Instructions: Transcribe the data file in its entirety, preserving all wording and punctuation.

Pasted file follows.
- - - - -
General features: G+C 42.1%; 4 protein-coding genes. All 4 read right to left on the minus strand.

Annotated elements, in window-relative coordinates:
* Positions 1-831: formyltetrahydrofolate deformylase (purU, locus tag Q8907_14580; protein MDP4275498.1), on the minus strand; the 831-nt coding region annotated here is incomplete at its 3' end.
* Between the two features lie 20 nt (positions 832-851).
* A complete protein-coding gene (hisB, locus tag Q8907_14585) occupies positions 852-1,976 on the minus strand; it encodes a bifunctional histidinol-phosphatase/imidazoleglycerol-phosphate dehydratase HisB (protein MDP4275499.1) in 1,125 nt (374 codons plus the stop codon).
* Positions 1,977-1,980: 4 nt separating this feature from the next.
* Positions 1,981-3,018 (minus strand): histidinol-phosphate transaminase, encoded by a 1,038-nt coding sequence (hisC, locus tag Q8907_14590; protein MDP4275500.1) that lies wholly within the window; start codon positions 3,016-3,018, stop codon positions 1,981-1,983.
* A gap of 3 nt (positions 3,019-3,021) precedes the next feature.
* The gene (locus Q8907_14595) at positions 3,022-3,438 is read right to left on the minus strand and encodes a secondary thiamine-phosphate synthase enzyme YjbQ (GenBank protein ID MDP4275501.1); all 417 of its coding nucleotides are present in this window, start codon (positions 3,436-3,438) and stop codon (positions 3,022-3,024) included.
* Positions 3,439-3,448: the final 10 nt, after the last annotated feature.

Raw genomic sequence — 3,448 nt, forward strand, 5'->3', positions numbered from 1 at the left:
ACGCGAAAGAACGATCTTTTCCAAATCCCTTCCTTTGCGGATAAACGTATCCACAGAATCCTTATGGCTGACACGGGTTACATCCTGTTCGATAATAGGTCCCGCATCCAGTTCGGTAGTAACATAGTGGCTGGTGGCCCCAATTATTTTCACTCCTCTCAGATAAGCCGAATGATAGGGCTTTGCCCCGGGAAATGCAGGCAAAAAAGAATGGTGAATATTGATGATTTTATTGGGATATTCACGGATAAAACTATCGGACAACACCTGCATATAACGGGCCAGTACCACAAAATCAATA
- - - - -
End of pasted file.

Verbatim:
General features: G+C 42.1%; 4 protein-coding genes. All 4 read right to left on the minus strand.

Annotated elements, in window-relative coordinates:
* Positions 1-831: formyltetrahydrofolate deformylase (purU, locus tag Q8907_14580; protein MDP4275498.1), on the minus strand; the 831-nt coding region annotated here is incomplete at its 3' end.
* Between the two features lie 20 nt (positions 832-851).
* A complete protein-coding gene (hisB, locus tag Q8907_14585) occupies positions 852-1,976 on the minus strand; it encodes a bifunctional histidinol-phosphatase/imidazoleglycerol-phosphate dehydratase HisB (protein MDP4275499.1) in 1,125 nt (374 codons plus the stop codon).
* Positions 1,977-1,980: 4 nt separating this feature from the next.
* Positions 1,981-3,018 (minus strand): histidinol-phosphate transaminase, encoded by a 1,038-nt coding sequence (hisC, locus tag Q8907_14590; protein MDP4275500.1) that lies wholly within the window; start codon positions 3,016-3,018, stop codon positions 1,981-1,983.
* A gap of 3 nt (positions 3,019-3,021) precedes the next feature.
* The gene (locus Q8907_14595) at positions 3,022-3,438 is read right to left on the minus strand and encodes a secondary thiamine-phosphate synthase enzyme YjbQ (GenBank protein ID MDP4275501.1); all 417 of its coding nucleotides are present in this window, start codon (positions 3,436-3,438) and stop codon (positions 3,022-3,024) included.
* Positions 3,439-3,448: the final 10 nt, after the last annotated feature.

Raw genomic sequence — 3,448 nt, forward strand, 5'->3', positions numbered from 1 at the left:
ACGCGAAAGAACGATCTTTTCCAAATCCCTTCCTTTGCGGATAAACGTATCCACAGAATCCTTATGGCTGACACGGGTTACATCCTGTTCGATAATAGGTCCCGCATCCAGTTCGGTAGTAACATAGTGGCTGGTGGCCCCAATTATTTTCACTCCTCTCAGATAAGCCGAATGATAGGGCTTTGCCCCGGGAAATGCAGGCAAAAAAGAATGGTGAATATTGATGATTTTATTGGGATATTCACGGATAAAACTATCGGACAACACCTGCATATAACGGGCCAGTACCACAAAATCAATA